This website uses cookies to ensure you have the best experience. Learn more

What Defines Us As Humans Essay

1730 words - 7 pages

What defines us as humans?
Calling ourselves human is our way of categorizing ourselves as a superior species.  Although we are distinctly different, we should accept that we are in the same family as chimpanzees. Acknowledging that fact doesn't mean you are calling yourself a chimp. For example, a dog isn't a wolf even though they are from the same family. We are humans. What is it about our physical and behavioral traits that enable us to develop uniquely human capabilities? Traits like language, hunting skills, spiritual and ritual beliefs, bipedalism, and brain capacity
The human language might not be universal among humans, but the physical traits that make language possible are ...view middle of the document...

Chimps also lack the physical traits like the basicrania. Chimps feature a straighter base, unlike the flexed based in a human, which does not allow the larynx to be low in the neck, resulting in less speech ability.  Chimps also don’t display Broca’s area. Although they can communicate verbally, they do not have any defined language as far as we can determine.
           Both humans and chimpanzees are able to modify their environment and to forge tools to help with daily challenges. Like humans, chimpanzees hunt for food. Chimps hunt in groups, mostly containing all males. Chimp attacks are more of a mobbing technique than a coordinated attack. Research shows that chimps might be using the surprise attack technique when they are deliberately hunting for food. Chimpanzees also use tools to aid in survival. They are known to make termite sticks, use stones as hammers and anvils, and mash leaves into a pulp to use as makeshift sponges. However, their tools and skills are nowhere the complexity of the human inventions.
With the help of language, humans evolved from gatherers and scavengers into skilled hunters. Communicative humans could strategize to improve their hunting skills and develop new hunting technology. Instead of using a stick to gather bugs like a chimpanzee, humans developed tools like the Atlatl. Homo sapiens developed group hunting strategies that allowed them to hunt large, medium, and small mammals, as well as fish and shellfish. As hunting more animals became possible, the stone hunting tools that were made by Homo sapiens also changed. The tools they made became more specialized, smaller, complex, and refined. These included composite stone tools such as fishhooks, harpoons, bows and arrows, throwing spears and sewing needles. Only humans can combine materials to create tools with different, specialized functions.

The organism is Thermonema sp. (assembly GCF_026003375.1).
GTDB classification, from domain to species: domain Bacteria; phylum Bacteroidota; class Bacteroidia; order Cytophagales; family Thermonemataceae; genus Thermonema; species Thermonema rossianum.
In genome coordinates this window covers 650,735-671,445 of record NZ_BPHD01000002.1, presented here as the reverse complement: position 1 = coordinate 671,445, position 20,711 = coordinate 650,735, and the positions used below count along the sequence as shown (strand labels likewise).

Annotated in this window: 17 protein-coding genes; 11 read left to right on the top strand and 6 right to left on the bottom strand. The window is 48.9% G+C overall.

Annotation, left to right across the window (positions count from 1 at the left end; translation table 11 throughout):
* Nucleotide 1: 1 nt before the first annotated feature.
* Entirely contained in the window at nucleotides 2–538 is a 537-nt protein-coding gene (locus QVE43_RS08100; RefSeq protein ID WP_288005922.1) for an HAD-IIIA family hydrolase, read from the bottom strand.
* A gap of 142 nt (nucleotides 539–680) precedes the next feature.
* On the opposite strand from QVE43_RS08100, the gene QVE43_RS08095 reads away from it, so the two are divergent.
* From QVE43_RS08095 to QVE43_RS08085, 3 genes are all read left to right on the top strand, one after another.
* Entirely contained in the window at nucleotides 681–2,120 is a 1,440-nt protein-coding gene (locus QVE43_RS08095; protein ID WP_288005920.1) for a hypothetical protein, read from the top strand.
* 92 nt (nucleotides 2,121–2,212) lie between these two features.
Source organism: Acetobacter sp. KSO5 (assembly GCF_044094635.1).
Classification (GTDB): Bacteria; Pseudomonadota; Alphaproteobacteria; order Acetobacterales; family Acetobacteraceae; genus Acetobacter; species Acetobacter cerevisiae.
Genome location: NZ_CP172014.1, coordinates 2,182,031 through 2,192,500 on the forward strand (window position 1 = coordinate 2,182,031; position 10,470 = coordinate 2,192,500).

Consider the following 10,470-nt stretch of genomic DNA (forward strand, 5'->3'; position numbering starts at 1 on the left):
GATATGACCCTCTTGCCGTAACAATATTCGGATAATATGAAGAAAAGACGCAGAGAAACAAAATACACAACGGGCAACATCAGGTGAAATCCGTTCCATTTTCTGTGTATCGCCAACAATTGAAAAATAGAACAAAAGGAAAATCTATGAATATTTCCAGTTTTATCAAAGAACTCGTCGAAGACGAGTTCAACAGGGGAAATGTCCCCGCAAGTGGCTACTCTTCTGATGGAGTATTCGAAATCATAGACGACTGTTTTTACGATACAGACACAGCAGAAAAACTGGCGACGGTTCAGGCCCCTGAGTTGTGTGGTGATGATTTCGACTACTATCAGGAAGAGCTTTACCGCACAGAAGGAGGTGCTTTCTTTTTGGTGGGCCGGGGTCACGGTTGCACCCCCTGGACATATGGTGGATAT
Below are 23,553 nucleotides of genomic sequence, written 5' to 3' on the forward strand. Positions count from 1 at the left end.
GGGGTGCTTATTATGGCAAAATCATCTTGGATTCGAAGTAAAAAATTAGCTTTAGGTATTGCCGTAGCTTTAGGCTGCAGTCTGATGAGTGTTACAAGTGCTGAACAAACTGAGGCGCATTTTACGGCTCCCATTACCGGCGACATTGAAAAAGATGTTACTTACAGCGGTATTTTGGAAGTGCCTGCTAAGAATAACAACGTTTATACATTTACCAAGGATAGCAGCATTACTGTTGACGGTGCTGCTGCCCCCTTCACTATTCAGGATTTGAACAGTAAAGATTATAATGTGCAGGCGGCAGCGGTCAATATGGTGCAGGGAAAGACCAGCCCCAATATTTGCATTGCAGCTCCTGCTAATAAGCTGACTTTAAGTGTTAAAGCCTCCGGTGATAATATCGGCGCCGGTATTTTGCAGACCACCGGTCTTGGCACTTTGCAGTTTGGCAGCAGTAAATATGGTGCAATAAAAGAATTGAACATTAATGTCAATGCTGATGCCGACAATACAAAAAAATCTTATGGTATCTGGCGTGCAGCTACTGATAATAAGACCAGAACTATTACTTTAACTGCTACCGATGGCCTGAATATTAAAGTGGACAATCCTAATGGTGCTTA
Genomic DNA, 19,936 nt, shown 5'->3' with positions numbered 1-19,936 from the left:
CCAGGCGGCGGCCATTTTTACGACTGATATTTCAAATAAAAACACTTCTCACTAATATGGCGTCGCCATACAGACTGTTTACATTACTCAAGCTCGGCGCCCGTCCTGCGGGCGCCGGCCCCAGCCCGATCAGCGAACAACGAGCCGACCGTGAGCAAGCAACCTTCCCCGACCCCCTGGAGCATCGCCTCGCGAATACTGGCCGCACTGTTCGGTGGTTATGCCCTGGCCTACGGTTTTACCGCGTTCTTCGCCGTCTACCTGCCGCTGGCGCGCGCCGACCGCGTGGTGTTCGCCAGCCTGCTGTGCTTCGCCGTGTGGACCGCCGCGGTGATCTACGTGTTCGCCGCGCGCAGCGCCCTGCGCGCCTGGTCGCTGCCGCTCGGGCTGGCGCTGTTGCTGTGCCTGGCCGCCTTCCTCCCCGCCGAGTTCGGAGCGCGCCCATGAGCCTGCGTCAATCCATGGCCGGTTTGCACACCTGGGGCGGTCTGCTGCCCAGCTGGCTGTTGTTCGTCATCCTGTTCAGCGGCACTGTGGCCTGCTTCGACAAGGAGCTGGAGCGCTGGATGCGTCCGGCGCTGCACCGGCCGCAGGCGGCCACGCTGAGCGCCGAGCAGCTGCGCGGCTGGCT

As humans evolved they also began to have spiritual/ritual beliefs. This is evidenced by the burying of their dead, which often involved a ceremony. Animals like chimpanzees do not bury their dead, and most do not acknowledge the loss. Some even eat dead pack members or animals of the same species. The human dead are often buried with objects of their everyday life. This shows that at least some early humans believed that they would need their tools for the afterlife. One can assume that this is an indication of belief in something beyond what could be seen. There is no evidence that chimps have any spiritual or ritual beliefs.
Modern humans are unique in the primate world because of their bipedal movement. That is, they walk on two feet instead of four. Bipedalism affects many parts of the body, including the neck, skull, pelvis, and limbs. In humans, the position of the skull on top of the spine (foreman magnum) and the development of the curvatures of the spine in the “S” shape have resulted in a trunk balanced over the pelvis. Our arms are relatively short and weak compared to our legs.  Our feet no...